In a time when weather extremes are the norm, Rensselaer civil and environmental engineers are protecting roofs from caving in under the weight of snow by advocating for building standards and studying building performance, warnings, and human behavior during a tornado.
Investigating Behavior During Tornadoes
Frank Lombardo, research assistant professor in the Department of Civil and Environmental Engineering, received The United States Department of Commerce Gold Medal for his work on the study of building performance, warnings, and human behavior in the investigation of the 2011 Joplin, Missouri, tornado.
The medal is awarded for distinguished performance characterized by extraordinary, notable, or prestigious contributions that impact the mission of the department in the United States and throughout the world.
Lombardo’s research is focused on understanding natural hazards and their impacts by bridging the gap between the physical sciences and engineering practice. He earned a bachelor’s degree in civil engineering from Tri-State (now Trine) University and a doctoral degree in wind science and engineering from Texas Tech University.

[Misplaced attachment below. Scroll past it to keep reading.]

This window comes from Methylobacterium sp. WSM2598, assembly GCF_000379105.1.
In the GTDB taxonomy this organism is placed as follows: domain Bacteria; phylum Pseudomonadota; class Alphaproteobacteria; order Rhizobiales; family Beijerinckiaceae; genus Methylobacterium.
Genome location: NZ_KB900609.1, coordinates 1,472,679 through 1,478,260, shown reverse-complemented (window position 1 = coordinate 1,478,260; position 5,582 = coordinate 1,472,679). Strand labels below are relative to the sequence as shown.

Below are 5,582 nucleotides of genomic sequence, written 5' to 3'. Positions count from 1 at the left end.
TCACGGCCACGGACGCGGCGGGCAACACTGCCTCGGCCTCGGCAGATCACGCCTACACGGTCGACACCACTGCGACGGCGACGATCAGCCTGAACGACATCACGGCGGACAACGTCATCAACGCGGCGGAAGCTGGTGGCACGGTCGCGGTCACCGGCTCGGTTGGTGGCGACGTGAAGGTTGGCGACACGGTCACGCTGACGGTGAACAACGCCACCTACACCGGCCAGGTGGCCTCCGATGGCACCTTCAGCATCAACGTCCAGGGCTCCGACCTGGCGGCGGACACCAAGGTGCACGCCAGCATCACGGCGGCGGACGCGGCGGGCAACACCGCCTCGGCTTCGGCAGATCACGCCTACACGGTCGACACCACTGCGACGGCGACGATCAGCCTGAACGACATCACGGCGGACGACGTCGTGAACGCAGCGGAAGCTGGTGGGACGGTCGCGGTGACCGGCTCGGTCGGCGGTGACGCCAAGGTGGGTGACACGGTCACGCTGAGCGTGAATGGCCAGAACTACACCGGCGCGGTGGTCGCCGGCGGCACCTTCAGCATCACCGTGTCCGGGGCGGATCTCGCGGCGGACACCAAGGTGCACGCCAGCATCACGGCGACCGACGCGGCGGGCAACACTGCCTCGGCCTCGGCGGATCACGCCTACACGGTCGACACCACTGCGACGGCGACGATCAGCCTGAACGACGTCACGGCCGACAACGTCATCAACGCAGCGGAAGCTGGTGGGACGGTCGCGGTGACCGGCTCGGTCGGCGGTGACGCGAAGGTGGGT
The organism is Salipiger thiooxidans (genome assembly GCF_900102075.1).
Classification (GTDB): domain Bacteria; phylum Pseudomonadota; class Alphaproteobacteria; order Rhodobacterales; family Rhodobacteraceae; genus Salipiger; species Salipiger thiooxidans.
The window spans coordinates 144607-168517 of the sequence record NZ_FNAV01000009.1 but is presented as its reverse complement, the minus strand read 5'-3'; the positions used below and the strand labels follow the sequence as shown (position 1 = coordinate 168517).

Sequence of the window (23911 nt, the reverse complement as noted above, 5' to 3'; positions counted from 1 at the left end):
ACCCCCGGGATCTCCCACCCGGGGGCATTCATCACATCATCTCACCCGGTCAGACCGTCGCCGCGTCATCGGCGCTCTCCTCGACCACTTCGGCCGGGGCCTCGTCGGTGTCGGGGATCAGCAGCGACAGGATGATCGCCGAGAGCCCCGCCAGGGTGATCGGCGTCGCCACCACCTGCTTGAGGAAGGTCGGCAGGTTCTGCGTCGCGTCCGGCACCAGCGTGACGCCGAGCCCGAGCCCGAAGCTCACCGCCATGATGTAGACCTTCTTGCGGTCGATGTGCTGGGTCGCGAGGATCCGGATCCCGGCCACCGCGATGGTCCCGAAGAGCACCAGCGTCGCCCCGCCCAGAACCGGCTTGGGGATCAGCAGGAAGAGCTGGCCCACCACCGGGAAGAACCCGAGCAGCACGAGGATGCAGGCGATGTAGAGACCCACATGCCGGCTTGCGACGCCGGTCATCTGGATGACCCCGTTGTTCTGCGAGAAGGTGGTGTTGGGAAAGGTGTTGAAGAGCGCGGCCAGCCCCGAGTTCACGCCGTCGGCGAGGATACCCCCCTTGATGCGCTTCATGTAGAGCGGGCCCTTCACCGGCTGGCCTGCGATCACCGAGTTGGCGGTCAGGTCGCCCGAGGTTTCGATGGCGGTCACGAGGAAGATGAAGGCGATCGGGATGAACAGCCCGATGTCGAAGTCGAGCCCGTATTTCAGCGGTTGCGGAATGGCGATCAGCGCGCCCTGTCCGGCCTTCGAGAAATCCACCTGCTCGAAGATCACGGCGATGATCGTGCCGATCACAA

Before joining Rensselaer, Lombardo was a National Research Council postdoctoral research associate at the National Institute of Standards and Technology in Gaithersburg, Maryland.
Preventing Roof Collapses
During the past winter, there was much concern regarding roof collapses due to snow loads. Rensselaer professor of civil and environmental engineering Michael O’Rourke has been chair of the American Society of Civil Engineers Snow and Rain Load committee since 1997, which is charged with developing snow load provisions for the nation’s building codes, and a member since 1978.
“One of the most important ways structural engineers protect people and property from snow-related collapse is via well-crafted building codes and load standards,” said O’Rourke.“The trick is to properly balance risk and cost.”
His book Snow Loads was published by the American Society of Civil Engineers (ASCE) in 2010.
Snow drift loads are considered particularly important since, at least in the United States, they account for approximately 75 percent of all snow-related building collapses.
O’Rourke is a faculty member in the Department of Civil and Environmental Engineering at Rensselaer, and he is also affiliated with the university’s Center for Earthquake Engineering Simulation.